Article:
The list of opportunities below require endorsement or nomination. For a full explanation of how to secure endorsement or nomination, see the Scholarships & Special Opportunities page.
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The Beinecke Scholarship supports students of exceptional promise who intend to pursue graduate study in the arts, humanities, and social sciences. Applicants must be college juniors and present evidence of having received need-based financial aid during their undergraduate years. Each scholar receives $4,000 prior to entering graduate school and an addition $30,000 while pursuing an advanced degree. Hunter may nominate one student.
An initiative of the National Security Education Program, the fellowships provide funding opportunities for U.S. graduate students to study languages in world regions critical to U.S. interests, including Africa; Asia; Central and Eastern Europe; Eurasia; Latin America; and the Middle East. The countries of Western Europe, Canada, Australia, and New Zealand are excluded. Boren Fellows commit to working in the federal government for at least one year after graduation.Learn more
The Critical Language Scholarship (CLS) Program is a fully funded summer overseas language and cultural immersion program for American undergraduate and graduate students. With the goal of broadening the base of Americans studying and mastering critical languages and building relationships between the people of the United States and other countries, CLS provides opportunities to a diverse range of students from across the United States at every level of language learning.Learn more
The Freeman-ASIA program is designed to support U.S.-based undergraduates with demonstrated financial need who are planning to study abroad in East or Southeast Asia. The program’s goal is to increase the number of U.S. citizens and permanent residents with first-hand exposure to and understanding of Asia and its peoples and cultures.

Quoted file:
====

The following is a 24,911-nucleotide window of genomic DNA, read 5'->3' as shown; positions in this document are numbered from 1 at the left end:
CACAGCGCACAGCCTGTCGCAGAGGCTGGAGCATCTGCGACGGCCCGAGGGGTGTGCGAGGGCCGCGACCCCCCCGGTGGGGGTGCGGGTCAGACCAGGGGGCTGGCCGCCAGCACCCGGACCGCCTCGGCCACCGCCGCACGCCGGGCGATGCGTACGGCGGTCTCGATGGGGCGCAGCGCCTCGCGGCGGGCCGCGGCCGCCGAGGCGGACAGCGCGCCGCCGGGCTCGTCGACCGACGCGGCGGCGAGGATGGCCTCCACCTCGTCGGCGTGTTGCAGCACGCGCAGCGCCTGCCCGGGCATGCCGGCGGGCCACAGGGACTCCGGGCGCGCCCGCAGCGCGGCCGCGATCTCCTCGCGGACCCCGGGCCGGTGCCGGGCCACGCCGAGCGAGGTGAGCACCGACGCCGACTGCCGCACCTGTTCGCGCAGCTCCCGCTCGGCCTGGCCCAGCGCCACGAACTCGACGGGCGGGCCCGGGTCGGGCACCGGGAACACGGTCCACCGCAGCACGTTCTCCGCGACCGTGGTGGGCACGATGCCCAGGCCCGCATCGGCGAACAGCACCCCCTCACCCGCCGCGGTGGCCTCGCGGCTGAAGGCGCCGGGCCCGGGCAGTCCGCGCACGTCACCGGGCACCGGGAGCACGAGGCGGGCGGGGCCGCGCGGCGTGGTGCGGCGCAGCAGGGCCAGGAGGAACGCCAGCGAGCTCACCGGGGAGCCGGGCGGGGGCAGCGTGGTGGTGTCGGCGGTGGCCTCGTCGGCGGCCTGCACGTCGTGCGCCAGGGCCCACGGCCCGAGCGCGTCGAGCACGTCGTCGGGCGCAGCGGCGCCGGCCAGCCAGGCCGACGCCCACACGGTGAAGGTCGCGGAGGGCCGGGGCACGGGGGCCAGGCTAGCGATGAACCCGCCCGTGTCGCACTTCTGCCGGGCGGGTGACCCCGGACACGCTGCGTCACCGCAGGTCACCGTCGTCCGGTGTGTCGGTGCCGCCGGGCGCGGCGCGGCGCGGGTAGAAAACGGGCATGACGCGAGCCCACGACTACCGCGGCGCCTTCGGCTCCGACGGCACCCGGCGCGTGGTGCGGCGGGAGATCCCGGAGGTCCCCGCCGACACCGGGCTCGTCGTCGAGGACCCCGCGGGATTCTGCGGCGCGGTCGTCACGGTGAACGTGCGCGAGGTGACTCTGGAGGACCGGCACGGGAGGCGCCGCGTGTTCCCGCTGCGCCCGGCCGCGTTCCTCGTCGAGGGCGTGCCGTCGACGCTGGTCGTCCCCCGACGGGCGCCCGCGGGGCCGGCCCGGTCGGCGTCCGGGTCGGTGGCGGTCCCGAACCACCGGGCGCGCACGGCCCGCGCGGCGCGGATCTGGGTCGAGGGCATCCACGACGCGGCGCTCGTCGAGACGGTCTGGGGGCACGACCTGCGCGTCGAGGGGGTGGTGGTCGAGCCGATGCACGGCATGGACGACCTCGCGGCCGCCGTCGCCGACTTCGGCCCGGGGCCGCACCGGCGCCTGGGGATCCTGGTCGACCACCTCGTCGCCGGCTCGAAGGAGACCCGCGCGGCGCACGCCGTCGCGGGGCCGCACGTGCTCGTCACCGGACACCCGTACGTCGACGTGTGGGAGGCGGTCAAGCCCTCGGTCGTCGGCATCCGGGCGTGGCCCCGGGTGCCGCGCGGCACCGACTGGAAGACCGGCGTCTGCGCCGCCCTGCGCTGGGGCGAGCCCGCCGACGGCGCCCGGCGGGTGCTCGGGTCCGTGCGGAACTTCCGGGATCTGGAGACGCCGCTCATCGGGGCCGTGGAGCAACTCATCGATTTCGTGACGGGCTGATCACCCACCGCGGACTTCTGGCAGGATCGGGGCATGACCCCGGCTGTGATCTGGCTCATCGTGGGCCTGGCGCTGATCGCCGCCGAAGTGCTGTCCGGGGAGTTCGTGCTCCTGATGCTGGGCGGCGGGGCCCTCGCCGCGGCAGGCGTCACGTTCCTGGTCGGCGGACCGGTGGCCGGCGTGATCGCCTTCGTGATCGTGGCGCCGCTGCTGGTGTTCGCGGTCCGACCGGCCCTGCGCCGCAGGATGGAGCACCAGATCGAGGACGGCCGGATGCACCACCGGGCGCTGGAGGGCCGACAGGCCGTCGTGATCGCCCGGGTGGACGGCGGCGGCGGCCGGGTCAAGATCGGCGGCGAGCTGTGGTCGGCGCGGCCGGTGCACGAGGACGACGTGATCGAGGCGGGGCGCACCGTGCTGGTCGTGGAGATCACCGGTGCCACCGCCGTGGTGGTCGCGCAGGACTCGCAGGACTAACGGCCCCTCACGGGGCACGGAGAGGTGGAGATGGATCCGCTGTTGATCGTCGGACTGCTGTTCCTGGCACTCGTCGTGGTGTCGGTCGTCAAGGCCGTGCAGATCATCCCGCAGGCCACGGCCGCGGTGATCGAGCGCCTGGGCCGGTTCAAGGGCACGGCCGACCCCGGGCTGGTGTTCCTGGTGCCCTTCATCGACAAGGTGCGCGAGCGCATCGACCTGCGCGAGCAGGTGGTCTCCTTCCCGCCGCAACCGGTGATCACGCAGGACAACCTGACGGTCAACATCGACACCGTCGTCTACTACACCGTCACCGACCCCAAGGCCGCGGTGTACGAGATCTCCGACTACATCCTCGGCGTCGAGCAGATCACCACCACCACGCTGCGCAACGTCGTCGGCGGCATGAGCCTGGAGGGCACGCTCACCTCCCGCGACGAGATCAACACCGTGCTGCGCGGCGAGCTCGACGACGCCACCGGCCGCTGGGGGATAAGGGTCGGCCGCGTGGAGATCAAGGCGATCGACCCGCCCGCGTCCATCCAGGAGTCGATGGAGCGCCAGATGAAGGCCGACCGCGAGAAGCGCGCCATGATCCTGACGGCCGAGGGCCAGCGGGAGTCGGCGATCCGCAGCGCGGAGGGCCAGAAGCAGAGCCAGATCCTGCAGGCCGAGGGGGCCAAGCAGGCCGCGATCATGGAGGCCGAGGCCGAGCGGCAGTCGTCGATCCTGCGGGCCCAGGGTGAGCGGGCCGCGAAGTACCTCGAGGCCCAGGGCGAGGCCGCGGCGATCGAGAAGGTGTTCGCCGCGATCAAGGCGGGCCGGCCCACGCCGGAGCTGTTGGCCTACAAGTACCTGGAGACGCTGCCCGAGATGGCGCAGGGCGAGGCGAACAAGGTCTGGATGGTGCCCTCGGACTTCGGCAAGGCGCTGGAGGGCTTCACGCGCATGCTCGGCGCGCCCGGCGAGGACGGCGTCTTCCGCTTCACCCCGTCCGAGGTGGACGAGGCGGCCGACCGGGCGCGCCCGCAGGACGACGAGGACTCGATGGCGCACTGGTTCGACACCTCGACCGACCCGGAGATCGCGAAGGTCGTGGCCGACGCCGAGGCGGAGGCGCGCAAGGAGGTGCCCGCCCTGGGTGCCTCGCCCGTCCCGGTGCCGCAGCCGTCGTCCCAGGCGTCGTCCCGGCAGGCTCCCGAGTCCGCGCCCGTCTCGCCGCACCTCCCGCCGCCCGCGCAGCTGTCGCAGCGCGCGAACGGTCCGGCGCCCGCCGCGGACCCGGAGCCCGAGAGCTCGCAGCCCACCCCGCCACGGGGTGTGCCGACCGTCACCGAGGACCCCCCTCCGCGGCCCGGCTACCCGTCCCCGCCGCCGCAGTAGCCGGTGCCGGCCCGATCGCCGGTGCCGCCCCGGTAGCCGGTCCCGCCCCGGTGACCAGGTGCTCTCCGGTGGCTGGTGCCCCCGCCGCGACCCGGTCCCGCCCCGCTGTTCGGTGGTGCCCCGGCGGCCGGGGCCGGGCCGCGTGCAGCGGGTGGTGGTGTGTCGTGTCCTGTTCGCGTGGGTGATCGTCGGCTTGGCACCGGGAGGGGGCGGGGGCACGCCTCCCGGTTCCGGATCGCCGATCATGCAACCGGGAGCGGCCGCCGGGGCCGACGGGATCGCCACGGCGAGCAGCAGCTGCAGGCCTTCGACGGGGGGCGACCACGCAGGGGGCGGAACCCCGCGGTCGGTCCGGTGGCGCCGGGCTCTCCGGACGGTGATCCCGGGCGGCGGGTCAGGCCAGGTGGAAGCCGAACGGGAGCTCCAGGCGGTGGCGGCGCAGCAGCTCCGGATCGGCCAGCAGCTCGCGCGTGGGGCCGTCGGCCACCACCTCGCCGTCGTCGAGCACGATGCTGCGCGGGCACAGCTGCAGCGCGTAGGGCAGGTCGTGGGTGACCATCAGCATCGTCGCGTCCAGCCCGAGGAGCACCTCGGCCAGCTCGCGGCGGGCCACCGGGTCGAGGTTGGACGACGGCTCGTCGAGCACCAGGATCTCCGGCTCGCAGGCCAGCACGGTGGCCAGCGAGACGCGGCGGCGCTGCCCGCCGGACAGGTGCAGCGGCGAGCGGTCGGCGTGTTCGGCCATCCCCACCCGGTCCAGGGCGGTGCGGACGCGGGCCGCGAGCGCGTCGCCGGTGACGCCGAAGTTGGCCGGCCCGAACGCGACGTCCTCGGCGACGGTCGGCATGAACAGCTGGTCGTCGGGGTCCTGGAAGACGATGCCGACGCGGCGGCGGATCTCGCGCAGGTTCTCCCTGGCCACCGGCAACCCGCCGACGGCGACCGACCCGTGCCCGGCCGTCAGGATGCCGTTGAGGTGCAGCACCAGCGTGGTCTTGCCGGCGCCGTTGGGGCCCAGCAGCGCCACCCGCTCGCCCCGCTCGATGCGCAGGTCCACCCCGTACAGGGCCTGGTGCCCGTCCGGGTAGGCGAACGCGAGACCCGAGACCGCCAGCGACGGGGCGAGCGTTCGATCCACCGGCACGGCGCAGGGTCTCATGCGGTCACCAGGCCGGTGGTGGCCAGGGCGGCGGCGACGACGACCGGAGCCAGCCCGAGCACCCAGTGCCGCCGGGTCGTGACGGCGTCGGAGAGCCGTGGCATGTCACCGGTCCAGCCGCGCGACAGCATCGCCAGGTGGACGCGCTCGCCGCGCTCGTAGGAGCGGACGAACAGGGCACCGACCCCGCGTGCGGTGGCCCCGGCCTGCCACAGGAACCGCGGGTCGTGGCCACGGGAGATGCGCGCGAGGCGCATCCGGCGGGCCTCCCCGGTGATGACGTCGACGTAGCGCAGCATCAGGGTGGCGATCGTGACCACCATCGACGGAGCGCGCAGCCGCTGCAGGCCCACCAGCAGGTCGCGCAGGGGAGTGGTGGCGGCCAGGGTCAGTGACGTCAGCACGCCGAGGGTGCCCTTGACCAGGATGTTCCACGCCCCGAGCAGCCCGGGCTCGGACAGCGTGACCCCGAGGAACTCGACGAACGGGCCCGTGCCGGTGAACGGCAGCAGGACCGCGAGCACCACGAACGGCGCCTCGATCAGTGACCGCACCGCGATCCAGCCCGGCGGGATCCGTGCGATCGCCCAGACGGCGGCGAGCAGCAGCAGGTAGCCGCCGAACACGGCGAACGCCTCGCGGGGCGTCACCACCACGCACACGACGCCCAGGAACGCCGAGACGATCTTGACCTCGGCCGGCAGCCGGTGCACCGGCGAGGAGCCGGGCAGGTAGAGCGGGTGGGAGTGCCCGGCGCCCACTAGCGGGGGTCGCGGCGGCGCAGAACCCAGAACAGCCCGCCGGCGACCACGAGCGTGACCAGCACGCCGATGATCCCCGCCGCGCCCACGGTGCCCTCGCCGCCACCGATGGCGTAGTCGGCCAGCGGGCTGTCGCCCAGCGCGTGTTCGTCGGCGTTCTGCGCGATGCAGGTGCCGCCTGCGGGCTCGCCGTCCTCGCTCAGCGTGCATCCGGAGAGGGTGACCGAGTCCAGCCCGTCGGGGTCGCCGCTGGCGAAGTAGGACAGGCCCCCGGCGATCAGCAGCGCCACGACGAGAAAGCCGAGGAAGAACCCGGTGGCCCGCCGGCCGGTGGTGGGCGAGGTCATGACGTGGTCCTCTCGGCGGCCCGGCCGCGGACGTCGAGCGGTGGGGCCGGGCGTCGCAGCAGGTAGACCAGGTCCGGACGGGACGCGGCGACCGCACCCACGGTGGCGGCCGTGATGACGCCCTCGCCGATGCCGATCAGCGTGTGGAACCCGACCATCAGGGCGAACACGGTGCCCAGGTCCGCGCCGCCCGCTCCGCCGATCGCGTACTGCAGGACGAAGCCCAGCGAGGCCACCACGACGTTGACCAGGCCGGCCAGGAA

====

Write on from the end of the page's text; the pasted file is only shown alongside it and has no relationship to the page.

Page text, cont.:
Award recipients are required to share their experiences with their home campuses or communities to encourage study abroad by others and fulfill the program’s goal of increasing understanding of Asia in the United States.
From its inception in 2001, Freeman-ASIA has made study abroad in East and Southeast Asia possible for over 4,600 U.S. undergraduates from more than 600 institutions.
With generous funding from the Freeman Foundation, the Institute of International Education (IIE) is grateful to have relaunched Freeman-ASIA in 2016.
***Please refer to our main Fulbright page for more up-to-date information on the Fulbright US Student Grants.***
The program provides grants for individually designed study and research projects, masters degrees, and for English-language teaching-assistant programs to take place during one academic year in a foreign country. Candidates must be U.S. citizens who will hold a bachelor’s degree or its equivalent prior to receiving the grant. Selection is based on the academic and professional record of the applicant; the validity and feasibility of the proposed study plan; and the applicant’s foreign-language preparation.Learn more
The Benjamin A. Gilman International Scholarship Program offers grants for U.S. citizen undergraduate students of limited financial means to pursue academic studies or credit-bearing, career-oriented internships abroad. Such international exchange is intended to better prepare U.S. students to assume significant roles in an increasingly global economy and interdependent world.